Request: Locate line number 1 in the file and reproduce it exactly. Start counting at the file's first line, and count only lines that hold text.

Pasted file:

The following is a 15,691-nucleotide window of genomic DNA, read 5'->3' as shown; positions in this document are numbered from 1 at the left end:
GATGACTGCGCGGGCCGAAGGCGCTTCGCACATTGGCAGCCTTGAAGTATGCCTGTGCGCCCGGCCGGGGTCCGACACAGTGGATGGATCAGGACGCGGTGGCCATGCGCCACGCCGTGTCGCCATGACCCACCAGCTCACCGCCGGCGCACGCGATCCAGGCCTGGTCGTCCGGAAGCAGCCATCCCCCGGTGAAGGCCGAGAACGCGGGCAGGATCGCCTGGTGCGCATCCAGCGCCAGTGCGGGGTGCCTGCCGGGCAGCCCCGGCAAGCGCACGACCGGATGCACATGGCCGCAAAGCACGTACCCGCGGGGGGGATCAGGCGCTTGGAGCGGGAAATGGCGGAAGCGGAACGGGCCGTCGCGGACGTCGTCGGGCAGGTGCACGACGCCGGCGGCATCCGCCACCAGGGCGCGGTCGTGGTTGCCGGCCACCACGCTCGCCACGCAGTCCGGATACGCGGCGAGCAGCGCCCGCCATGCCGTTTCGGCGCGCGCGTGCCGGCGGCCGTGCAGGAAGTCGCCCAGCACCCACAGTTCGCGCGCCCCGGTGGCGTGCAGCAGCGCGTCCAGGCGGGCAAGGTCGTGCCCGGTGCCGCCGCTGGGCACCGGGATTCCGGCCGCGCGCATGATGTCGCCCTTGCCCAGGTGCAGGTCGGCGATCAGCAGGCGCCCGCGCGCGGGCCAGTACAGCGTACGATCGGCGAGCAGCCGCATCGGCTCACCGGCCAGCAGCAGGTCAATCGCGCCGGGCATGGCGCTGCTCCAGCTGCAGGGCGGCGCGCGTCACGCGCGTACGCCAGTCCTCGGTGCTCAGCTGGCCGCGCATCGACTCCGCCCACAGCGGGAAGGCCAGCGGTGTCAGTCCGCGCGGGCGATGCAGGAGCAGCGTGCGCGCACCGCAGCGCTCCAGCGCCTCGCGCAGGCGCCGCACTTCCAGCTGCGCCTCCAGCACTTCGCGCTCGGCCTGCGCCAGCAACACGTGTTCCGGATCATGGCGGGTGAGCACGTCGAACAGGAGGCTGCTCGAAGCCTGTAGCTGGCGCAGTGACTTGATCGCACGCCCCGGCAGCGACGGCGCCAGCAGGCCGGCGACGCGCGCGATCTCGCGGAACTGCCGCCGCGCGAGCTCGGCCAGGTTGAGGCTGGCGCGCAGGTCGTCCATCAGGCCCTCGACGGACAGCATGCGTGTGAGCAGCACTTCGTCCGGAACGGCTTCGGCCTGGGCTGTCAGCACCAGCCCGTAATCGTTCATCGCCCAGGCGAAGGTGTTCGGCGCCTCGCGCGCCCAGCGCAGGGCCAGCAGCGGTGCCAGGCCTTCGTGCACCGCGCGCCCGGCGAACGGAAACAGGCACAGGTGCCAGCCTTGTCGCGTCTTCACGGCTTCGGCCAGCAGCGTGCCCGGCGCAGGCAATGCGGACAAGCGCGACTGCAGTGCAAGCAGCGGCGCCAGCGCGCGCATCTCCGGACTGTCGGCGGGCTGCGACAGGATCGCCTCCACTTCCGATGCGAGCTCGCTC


The following is a 15,691-nucleotide window of genomic DNA, read 5'->3' as shown; positions in this document are numbered from 1 at the left end: